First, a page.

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ACL Reconstruction Surgery: How Long Do The Procedure And The Recovery Take? - Dr. Mullen

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Dr. Mullen shares the general timeframe of the anterior cruciate ligament (ACL) reconstructive surgery and discusses the typical recovery process. Dr. Mullen is an orthopedic surgeon at Baywood Medical Center in Mesa, Arizona.

Dr. Mullen:
When a woman is going to have an ACL reconstruction or an anterior cruciate ligament reconstruction, we typically do so on an outpatient basis, meaning that they don’t spend the night in the facility or the hospital.

It’s done under a general anesthetic, and the surgery itself will take generally less than an hour.

When women tell me that they are apprehensive because they feel it might be a painful procedure or difficult to recover from, I can offer that most of my patients are surprised that it’s not as painful as they thought it was going to be.

Let’s talk about what life is going to be like immediately after your ACL reconstruction.

You will spend the first night at home. You won’t have to stay in a facility or a hospital. You have some swelling that ensues, that’s typical with any big surgery.

We give you pain medicines to keep that swelling at bay and to keep the pain tolerable.

You will be able to shower within two days of your surgery, and if you have a fairly sedentary or desk type job, you’ll be able to return to work within a few days.

In my practice a lot of women ask, “What’s the scar going to look like?”

Luckily, with more minimally invasive techniques that are available today the scars are pretty small, never small enough, but pretty small.

After your ACL reconstruction or your anterior cruciate ligament reconstruction you will be in a brace.

It’s going to be important to be in that brace at least for a week or so because you are not going to have that same muscular control that you do now because of a number of reasons – the anesthesia, the swelling and some of the pain.

You will only have to wear the brace for a few short days, maybe a week. By then you’d be able to walk with either a single crutch or maybe nothing at all.

That’s about the time that stairs should get a little easier. You will be able to drive a car comfortably and everything really just gets to be a lot more easy for you to get by.

About Dr. Daniel J. Mullen, M.D.:
Dr. Daniel J. Mullen, M.D., specializes in reconstructive procedures of both the knee and shoulder. He did his undergraduate studies at the University of Notre Dame. He went to medical school at Temple University in Philadelphia and did his orthopaedic training in Baltimore centered out of Union Memorial Hospital. He also worked at Johns Hopkins University Hospital and the Shock Trauma Center. He did a fellowship at the Cleveland Clinic in Ohio where he was assistant team doctor for the Cleveland Browns, the Cleveland Cavaliers, and the spring training division of the Cleveland Indians. He has authored numerous articles and textbook chapters and delivered many research and teaching presentations on surgery of the knee and the shoulder on both a national and international level. He volunteers his time and resources to help the local high school athletes during their sporting seasons. He lives in Gilbert, AZ, with his wife and two boys.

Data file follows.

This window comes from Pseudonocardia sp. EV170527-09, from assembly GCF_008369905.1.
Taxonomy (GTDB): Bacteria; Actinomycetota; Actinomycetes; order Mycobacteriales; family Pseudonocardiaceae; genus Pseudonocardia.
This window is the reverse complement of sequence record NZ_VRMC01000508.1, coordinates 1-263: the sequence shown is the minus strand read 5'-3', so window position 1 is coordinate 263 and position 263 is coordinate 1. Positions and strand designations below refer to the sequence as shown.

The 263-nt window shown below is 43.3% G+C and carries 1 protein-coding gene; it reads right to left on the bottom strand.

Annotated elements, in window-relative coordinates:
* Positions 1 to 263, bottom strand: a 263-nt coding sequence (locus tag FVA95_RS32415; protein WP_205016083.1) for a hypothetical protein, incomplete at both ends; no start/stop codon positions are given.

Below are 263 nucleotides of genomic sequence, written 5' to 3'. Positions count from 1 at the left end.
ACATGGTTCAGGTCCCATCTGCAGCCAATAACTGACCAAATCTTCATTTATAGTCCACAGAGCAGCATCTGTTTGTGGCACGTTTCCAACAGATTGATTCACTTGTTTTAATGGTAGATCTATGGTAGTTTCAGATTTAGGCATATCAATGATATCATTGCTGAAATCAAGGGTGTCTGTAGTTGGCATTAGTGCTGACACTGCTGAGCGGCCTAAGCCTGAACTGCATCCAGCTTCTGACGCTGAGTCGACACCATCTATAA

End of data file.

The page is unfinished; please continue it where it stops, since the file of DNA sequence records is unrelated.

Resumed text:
Click Here For More Information On Orthopedic Services At Banner Health

Conditions: Arthritis, Osteoarthritis, Rheumatoid Arthritis

Related Terms: ACL Tear, ACL Reconstruction, ACL Injury, Anterior Cruciate Ligament, Ligament Injury, Knee Injury, Sports Injury, Knee Pain, Healthy Diet, Knee Replacement, Rehab, Physical Therapy, Recovery, Shoulder, RNG Structure, Scar Tissue, Muscle

Health Care Provider: Banner Baywood Medical Center, Orthopedic Institute at Banner Baywood Medical Center, Banner Health

Locations: Mesa, Arizona, South East Valley, Chandler, Arizona, Tempe, Arizona, Gilbert, Arizona, Scottsdale, Arizona, Apache Junction, AZ, Queen Creek, AZ, Phoenix East Valley, 85206

Expert: Daniel Mullen, M.D., Dan Mullen, M.D., Dr. Dan Mullen, Doctor Dan Mullen, Orthopedic Surgeon, Dr. Daniel Mullen

Expertise: Sports Injury, Anterior Cruciate Ligament, (ACL) Tears, ACL Tear Repair Rehabilitation, ACL Reconstructive Surgery, ACL Repair Surgery, ACL Knee Surgery, Women ACL Repair, Specialist, Sports ACL Procedure Repair, Skiing ACL Tear Expert, Women's Arthritis Expert, Arthritis Knee And Joint Pain, Expert Hip Replacement, Arthritis Joint Replacement, ACL Treatment Recovery, Knee Surgery, Rehab, Joint-Replacement Procedure, Hip And knee-Replacement Procedures, Sports-Related And Emergency Injuries, Degenerative Conditions Affecting The Bones, Joint Degeneration, Muscle Aches And Pain, Ligaments Tear Reconstruction, Tendon Repair Surgery, Cartilage Problems

Add a Comment3 Comments

EmpowHER Guest

you can't go back to work in a couple days after an acl recon. thats BS

October 14, 2010 - 11:15pm
(reply to Anonymous)

Actually, it depends on the person. I worked at an orthopaedic clinic for several years, and one of our secretaries had an ACL repair and was back to work with no pain a couple of days later. It was pretty surprising, but she felt good.

October 15, 2010 - 6:20am
EmpowHER Guest
Anonymous (reply to Cary Cook BSN RN)

Heck no I'm a US Marine and consider myself a pretty tough chick playing sports all my life. I have had a baby and many injuries prior to this one but this by far has been the most painful and hard to recover from injury I have ever endured.

May 1, 2011 - 1:55am
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